Admittedly, this fact may not be an issue in most foreclosures in view of the fact that homeowners facing foreclosure are typically not represented by an attorney and the foreclosing mortgage lender typically will get away with not presenting the "crucial documents" in court if they don't have them. However, for those attorneys who do represent homeowners facing foreclosure, forcing the lender to present all the legally required paperwork in court (ie. properly indorsed, original promissory note, assignments of mortgage. etc.) may, at a minimum, buy your client some time and some leverage in negotiating a resolution with the lender; or it could possibly result in an unexpected windfall for the homeowner. (Personally, I think a mortgage lender's inability to present all the legally required paperwork in court in a foreclosure action is, potentially, a much bigger problem for the lender than they would want a homeowner -- or homeowner's legal counsel -- to realize).

For a recent Massachusetts Federal Bankruptcy case where the judge refused to allow a foreclosing mortgage lender to evict a homeowner facing foreclosure because because the party bringing the foreclosure (HomEq Servicing Corporation) failed to prove (by presenting the necessary loan documents) that it was the correct party to bring and conduct the foreclosure proceedings, see In re Shwartz, (Bankr. Ct., Ma. April 19, 2007).

For a 2005 court order from a Pinellas County, Florida trial court ruling that a mortgage servicer, Mortgage Electronic Registration Systems, Inc. ("MERS") "lacked standing" to bring foreclosure actions on behalf of the actual mortgage holders whose loans MERS was servicing (because MERS was not the true owner of the mortgage loans that it sued to foreclose on), and accordingly, dismissed twenty foreclosure actions that MERS brought on their behalf), see in re Mortgage Electronic Registration Systems, Inc. (MERS), available online courtesy of Mortgage Servicing Fraud .org, at msfraud.org.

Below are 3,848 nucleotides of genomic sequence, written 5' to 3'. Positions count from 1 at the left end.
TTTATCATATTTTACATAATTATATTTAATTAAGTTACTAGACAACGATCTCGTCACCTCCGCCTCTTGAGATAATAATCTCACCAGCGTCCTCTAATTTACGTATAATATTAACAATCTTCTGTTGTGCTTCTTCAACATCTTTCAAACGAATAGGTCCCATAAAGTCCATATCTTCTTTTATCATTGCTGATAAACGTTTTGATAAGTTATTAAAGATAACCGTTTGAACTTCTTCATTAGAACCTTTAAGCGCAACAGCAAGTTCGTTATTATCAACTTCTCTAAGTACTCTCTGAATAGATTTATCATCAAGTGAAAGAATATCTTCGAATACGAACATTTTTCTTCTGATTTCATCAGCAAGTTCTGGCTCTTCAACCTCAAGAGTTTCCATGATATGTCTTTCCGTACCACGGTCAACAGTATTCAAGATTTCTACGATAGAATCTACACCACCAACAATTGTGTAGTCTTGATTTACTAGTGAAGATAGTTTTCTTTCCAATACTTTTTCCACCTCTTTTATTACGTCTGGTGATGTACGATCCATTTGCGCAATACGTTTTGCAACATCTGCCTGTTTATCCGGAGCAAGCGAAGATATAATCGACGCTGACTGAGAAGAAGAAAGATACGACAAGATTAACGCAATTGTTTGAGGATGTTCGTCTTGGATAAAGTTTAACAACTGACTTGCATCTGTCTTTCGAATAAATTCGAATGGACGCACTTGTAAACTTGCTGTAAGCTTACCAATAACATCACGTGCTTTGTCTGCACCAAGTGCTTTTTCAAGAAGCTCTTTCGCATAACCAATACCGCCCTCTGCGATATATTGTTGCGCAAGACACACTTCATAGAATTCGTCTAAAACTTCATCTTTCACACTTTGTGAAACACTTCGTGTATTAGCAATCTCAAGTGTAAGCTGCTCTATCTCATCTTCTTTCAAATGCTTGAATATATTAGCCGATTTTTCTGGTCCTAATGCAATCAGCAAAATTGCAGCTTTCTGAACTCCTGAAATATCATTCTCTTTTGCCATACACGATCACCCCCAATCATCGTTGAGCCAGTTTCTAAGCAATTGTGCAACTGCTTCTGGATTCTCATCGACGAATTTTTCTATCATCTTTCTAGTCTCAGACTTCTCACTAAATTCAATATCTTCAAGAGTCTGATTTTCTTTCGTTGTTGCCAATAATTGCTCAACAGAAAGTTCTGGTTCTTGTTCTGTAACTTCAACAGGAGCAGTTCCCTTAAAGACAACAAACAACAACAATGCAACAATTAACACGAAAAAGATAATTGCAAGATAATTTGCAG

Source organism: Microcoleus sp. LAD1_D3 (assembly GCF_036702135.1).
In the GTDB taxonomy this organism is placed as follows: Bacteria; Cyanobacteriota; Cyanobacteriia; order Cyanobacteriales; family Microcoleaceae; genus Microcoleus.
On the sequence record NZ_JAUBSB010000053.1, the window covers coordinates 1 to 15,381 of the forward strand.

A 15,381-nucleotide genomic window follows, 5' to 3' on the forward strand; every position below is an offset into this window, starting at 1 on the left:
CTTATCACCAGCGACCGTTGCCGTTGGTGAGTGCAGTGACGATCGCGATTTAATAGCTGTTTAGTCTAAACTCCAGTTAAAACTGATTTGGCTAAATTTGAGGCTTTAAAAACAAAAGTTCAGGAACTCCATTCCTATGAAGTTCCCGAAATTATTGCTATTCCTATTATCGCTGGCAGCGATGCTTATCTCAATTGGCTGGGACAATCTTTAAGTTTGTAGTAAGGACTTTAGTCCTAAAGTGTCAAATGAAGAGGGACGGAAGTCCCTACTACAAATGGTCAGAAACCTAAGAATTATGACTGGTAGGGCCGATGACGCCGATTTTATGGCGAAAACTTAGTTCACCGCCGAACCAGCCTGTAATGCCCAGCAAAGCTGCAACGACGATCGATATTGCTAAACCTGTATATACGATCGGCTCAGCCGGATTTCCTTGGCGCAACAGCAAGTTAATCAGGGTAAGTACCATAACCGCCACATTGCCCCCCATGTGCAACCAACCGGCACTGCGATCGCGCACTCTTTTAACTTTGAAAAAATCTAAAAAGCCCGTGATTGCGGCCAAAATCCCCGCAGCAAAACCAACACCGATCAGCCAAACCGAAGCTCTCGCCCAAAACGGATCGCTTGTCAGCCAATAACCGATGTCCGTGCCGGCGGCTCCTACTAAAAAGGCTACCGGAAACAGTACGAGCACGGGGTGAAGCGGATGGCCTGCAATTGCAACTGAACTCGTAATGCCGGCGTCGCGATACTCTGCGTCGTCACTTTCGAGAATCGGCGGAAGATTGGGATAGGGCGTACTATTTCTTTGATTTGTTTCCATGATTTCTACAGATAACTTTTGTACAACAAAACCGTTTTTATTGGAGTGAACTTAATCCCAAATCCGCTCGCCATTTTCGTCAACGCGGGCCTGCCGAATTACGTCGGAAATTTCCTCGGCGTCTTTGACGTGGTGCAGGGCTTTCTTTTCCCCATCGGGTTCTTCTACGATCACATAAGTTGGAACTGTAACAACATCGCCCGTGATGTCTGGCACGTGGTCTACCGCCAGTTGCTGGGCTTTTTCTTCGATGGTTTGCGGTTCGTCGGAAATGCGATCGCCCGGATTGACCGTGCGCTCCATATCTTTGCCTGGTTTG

(Please note that the Pinellas County, Florida trial court decision, the logic of which might still be found to be persuasive in courts outside Florida, has subsequently been reversed by a Florida appellate court. For more on this point, see Mortgage Servicer "Has Standing" To Bring Foreclosure Actions, Say Three Courts.)

For a reported court decision from a Florida appellate court affirming a lower court decision denying a mortgage lender's request to proceed with a foreclosure sale because it failed to either present the original promissory note or give a satisfactory explanation for its failure to do so, see State St. Bank & Trust Co. v. Lord, 851 So. 2d 790; (Fla. App. Ct. 4th Dist., 2003), and the cases cited therein.

For other posts that reference the sloppiness and carelessness of some mortgage lenders and their attorneys when bringing foreclosure actions, either go here, or see:

3 comments:

Anonymous said...

Hi,

Your Blog is right on the spot about HomEq Sevicing. You can read a lot more comments from HomeQ Consumers on this site.

Regards,

Nome Agusta said...

But what happens? I can assume the conclusion, but really happens?

What has happened with the property in the past? Is the lender just told to pound salt and the loan is reluctantly but lawfully released/forgiven?

Tony Cartman said...

This really don't help. Mortgage foreclosures are only growing up!